Comment on: Who’s Flying Your Website?

Airplane 24

Mike Willett commented:

Nate hit the nail on the head, so to speak, and hopefully you feel a bit of
discomfort. I, for one, am going straight to my web site and give some very
important thought to it once again. If I’ve discovered anything in this electronic
age, it is that web sites in general are a mess, a failure in achieving what they
were built for, and completely out of touch with their market. That’s your fault,
not the designer’s, not your team, not your manager’s. Your business is your
business. Are you paying attention, does your site speak to you, or do you wander around wondering what the heck the owning company is thinking or attempting to say.

If your clients, or prospective clients, are spending much time at all attempting to
figure out your message, you’ve failed. Sit down in front of your site, approach it
from the direction of a potential or existing client that is not sure what you can
do for them, then put yourself in their shoes. Would you ask for more? What would you ask for? This is communication 101, and many think they have traveled far beyond that stage, when in fact they never left the door step.

Speak to your web site. Does it answer you? It had better, or shut it down and
save a few bucks, ’cause it sure isn’t generating any.

Mike Willett
Better Life Systems

About Nate Marks

We live and work in a world of visual images.
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2 Responses to Comment on: Who’s Flying Your Website?

  1. Cal Thixton says:

    Oddly enough, I had a very similar conversation with a local design agency a few days ago; the people who know how to detail your car and make it appealing tend not to be the ones who know how to make it go fast or keep it secure and running.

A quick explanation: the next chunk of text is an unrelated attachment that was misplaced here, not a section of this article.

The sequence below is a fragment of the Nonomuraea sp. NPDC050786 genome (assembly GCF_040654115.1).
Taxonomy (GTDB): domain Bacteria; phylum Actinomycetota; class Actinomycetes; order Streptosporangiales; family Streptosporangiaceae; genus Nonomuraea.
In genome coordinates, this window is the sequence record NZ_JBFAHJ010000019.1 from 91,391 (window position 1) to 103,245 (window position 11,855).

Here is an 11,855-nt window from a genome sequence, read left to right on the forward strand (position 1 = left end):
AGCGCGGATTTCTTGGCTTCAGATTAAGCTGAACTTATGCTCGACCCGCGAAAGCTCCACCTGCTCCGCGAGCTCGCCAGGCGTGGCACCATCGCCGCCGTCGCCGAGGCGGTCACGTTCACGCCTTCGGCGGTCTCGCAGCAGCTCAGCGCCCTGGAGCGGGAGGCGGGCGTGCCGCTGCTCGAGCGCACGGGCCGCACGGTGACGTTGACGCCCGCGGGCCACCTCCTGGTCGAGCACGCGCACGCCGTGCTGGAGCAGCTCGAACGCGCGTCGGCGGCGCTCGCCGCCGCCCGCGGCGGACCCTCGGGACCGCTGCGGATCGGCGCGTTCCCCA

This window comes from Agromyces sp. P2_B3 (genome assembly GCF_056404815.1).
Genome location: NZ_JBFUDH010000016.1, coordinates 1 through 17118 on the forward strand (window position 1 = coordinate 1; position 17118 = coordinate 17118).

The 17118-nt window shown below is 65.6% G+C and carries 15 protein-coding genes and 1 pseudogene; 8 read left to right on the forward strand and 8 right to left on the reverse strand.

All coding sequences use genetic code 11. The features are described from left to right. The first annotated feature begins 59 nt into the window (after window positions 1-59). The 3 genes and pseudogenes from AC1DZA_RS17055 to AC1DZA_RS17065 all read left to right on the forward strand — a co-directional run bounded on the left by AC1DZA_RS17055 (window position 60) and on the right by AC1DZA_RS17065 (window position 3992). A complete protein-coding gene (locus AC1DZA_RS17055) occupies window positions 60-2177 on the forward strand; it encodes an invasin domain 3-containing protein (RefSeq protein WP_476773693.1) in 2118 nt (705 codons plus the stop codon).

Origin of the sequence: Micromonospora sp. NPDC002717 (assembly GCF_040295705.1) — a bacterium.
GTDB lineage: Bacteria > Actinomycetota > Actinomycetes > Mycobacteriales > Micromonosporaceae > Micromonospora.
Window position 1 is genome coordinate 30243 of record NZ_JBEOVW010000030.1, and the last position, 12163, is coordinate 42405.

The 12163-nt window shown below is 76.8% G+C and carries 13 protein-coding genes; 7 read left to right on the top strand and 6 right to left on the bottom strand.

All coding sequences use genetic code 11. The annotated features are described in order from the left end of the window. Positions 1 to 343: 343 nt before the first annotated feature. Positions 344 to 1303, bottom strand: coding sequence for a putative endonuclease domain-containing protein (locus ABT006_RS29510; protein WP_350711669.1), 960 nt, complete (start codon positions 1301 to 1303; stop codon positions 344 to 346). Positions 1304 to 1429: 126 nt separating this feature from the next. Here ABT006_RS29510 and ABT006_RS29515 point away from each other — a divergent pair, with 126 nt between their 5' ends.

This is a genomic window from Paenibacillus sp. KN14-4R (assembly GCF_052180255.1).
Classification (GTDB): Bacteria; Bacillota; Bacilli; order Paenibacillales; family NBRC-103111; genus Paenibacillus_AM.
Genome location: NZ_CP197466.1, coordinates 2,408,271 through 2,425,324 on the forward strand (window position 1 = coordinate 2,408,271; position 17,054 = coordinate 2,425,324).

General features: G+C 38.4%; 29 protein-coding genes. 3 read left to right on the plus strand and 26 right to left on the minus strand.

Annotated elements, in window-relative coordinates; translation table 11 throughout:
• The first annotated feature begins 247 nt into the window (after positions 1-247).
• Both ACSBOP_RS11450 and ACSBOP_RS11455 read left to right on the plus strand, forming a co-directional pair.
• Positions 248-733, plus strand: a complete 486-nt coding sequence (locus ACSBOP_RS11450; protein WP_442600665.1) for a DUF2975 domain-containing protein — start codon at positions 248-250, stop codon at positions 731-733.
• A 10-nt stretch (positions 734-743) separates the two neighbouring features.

The plethora of technology frameworks today, the requirements for (some) business logic along with the need to monitor and maintain your site (since all technology rots (and even before we get into how to promote your site)) makes it nearly impossible for a design house these days to keep strong and agile technical talent in-house for very long.

    This particular highly successful design agency was trying to decide whether it was time to ‘out-source’ and to re-focus on their core competencies, strategy and design, and let specialists handle the implementation.

    As the web matures and the labor economy stratifies, writers don’t publish, bakers don’t deliver and designers don’t code. The guy who rotates your tires may not know how to handle that strange engine knocking sound.

    So, I did not make their day easy; I advised this agency to let us help them strengthen their offering to their clients with a divide and conquer strategy. They have a lot to think about.

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